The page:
Are aftermarket parts as safe as original equipment? That's the question many consumers ask at the collision repair shop. Aftermarket parts are easier on the wallet, but debate has swirled for years over whether these third-party components are comparable to ones straight from automakers. For things like fenders, grilles, and bumper covers, the issues are mainly cosmetic — fit, finish, and wear. These parts don't affect vehicle strength in a collision and are irrelevant to crash safety, as the Institute demonstrated in crash tests as long ago as 1987 (see "Tests show cosmetic parts do not affect safety compliance," Nov. 21, 1987). Some parts, like bumpers, do provide structural strength. Neglecting to build them to the same specifications as original equipment could affect how much damage occurs in a crash or how well occupants are protected. New Institute tests point to the need for these repair parts to be certified as good copies of the originals, so consumers can buy with confidence.
The Certified Automotive Parts Association (CAPA) has been working on the issue and has just released a certification standard, CAPA 501, for aftermarket bumpers. The aim is to ensure that aftermarket copies match the dimensions, material, and construction of automaker-supplied parts. Until now, CAPA has focused on setting quality standards for cosmetic aftermarket parts, lights, and hoods. Prompted by requests from its members, including many insurers, the association is extending its certification program to include structural parts.
The Institute agreed to help demonstrate CAPA's new standard by testing 3 vehicles fitted with aftermarket bumper beams. A beam that conforms to CAPA's requirements performed the same as original equipment, while 2 other aftermarket bumpers had somewhat different outcomes.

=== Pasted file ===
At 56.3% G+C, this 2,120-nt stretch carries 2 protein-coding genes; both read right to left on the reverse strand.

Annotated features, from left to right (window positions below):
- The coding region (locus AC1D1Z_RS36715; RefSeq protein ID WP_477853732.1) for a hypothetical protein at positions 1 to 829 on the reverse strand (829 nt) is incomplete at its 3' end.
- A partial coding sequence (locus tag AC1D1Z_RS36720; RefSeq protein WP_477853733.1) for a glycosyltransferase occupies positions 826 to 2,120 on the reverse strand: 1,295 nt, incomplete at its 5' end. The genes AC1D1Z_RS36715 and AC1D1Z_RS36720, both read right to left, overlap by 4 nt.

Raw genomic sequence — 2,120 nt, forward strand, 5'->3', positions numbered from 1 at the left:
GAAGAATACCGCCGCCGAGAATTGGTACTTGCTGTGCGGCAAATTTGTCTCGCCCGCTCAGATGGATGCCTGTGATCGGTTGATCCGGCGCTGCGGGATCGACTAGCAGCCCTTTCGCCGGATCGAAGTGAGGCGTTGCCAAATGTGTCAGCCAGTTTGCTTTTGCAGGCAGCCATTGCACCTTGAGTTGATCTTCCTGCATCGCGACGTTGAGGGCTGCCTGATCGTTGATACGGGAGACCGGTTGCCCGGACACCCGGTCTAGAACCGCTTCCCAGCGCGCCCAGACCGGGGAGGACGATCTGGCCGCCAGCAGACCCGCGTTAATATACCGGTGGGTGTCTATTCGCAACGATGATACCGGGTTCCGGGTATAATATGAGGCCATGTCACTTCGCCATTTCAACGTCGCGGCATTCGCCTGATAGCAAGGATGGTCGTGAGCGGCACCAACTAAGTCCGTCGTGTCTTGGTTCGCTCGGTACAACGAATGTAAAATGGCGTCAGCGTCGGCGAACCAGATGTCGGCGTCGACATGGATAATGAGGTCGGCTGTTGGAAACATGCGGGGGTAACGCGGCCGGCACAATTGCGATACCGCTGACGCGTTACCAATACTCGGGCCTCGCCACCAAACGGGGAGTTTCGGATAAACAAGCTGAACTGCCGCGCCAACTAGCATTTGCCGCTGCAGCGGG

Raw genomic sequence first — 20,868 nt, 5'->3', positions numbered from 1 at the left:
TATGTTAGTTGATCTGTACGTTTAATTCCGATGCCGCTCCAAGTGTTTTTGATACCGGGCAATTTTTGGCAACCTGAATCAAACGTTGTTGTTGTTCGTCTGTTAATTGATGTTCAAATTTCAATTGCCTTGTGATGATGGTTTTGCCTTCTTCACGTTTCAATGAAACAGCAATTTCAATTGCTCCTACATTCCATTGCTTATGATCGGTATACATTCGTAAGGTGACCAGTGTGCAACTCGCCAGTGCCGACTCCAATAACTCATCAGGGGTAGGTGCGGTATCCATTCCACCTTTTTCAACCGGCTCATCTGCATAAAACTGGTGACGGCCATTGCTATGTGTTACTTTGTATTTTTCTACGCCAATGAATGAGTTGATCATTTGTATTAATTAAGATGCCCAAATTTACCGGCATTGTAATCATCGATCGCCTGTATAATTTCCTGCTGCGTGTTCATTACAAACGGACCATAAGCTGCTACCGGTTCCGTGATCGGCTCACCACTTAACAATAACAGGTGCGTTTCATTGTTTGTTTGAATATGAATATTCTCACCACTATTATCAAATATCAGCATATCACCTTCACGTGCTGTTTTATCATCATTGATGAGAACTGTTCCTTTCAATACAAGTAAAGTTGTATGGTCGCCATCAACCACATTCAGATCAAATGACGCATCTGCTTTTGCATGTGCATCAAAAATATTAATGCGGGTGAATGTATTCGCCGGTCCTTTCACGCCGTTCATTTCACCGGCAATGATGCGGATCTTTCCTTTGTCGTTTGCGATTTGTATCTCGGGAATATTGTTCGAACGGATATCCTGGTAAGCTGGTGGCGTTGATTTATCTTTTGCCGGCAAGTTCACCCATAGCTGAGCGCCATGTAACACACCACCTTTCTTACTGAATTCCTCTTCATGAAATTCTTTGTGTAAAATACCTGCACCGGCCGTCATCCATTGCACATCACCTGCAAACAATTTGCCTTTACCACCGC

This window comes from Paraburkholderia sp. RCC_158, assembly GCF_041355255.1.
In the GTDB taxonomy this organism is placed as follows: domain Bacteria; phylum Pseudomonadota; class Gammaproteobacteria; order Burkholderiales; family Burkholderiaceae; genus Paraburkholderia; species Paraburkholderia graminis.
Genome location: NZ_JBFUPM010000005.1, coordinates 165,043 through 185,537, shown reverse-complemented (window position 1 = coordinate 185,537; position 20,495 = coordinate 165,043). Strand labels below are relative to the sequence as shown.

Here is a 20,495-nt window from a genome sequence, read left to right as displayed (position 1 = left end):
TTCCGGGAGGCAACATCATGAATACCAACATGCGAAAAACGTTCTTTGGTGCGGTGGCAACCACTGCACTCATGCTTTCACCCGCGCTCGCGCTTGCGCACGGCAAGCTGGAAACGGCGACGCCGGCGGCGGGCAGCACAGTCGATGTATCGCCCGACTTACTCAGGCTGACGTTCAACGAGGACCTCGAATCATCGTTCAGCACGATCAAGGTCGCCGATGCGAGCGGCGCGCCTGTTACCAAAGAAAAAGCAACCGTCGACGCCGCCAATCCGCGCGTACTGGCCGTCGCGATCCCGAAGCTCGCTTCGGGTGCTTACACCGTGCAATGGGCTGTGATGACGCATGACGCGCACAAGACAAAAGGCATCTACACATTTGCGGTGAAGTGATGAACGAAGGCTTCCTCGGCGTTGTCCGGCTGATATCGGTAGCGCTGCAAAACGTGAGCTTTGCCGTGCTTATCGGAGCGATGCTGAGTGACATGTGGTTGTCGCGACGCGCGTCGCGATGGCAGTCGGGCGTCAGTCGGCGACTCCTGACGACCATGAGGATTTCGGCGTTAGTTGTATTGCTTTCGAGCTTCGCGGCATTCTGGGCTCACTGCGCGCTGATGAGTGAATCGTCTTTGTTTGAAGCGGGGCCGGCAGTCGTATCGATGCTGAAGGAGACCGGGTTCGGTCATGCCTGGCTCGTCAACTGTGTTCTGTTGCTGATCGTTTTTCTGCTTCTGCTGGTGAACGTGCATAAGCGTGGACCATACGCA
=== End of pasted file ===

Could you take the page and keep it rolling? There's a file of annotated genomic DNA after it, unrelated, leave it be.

Dodge Ram results
Engineers crash tested a 2008 Dodge Ram 1500 pickup fitted with an aftermarket bumper that meets the material, dimensional, strength, and vehicle fit requirements of CAPA's standard in a 5 mph full frontal test, plus a 40 mph offset frontal test, and then compared the performance with the same model fitted with a Dodge bumper. Results for both of the pickups were nearly identical. The low-speed damage estimate came to $1,120 for each pickup. Likewise, in the high-speed test both models had similar crashworthiness measures.
"This is what we expected," says Adrian Lund, the Institute's president. "It shows that aftermarket parts can be reverse-engineered without compromising safety. An aftermarket bumper that meets CAPA's new standard should perform as well as the original."
The Institute also crash tested 2 vehicles fitted with front bumper beams that don't meet CAPA's standard. A 2009 Toyota Camry with an aftermarket bumper that CAPA tests showed to be stronger than the original had similar estimated repair costs in the low-speed test as a Camry with a Toyota bumper ($804 vs. $792). But the failure modes were quite different. The Toyota bumper buckled at its center, resulting in damage to the bumper cover as the outboard edges of the bumper pivoted forward during the test. The aftermarket bumper didn't buckle, and as a result crushed the ends of the bumper support structure.
"The aftermarket bumper bar is thicker and heavier than the original," Lund observes. "That's not a good thing from a safety standpoint. Aftermarket bumpers need to perform exactly the same as original bumpers in a crash. Even small changes in design can skew airbag sensors and alter vehicle damage patterns."
Ford F-150 with aftermarket bumper
F-150 with a Ford-supplied bumper
A low-speed test of a 2005 Ford F-150 with an aftermarket bumper that doesn't meet CAPA's standard had lower estimated repair costs than a test with the stronger dealer replacement bumper ($1,777 vs. $1,909). That's because fog lamp recesses in the aftermarket bumper were wider than the original and shielded the lights from damage in the test.
Lower repair costs don't mean the aftermarket bumper is preferable.
"There's a difference between reverse-engineering an aftermarket part to the original specifications and re-engineering one," Lund explains. "You don't want to make it better or worse. You want to make it the same."
Why parts integrity matters
How structural parts are designed and produced can affect crashworthiness because these parts make up the front-end crush zone and safety cage. The crush zone absorbs crash energy, and the safety cage helps protect occupants by limiting intrusion.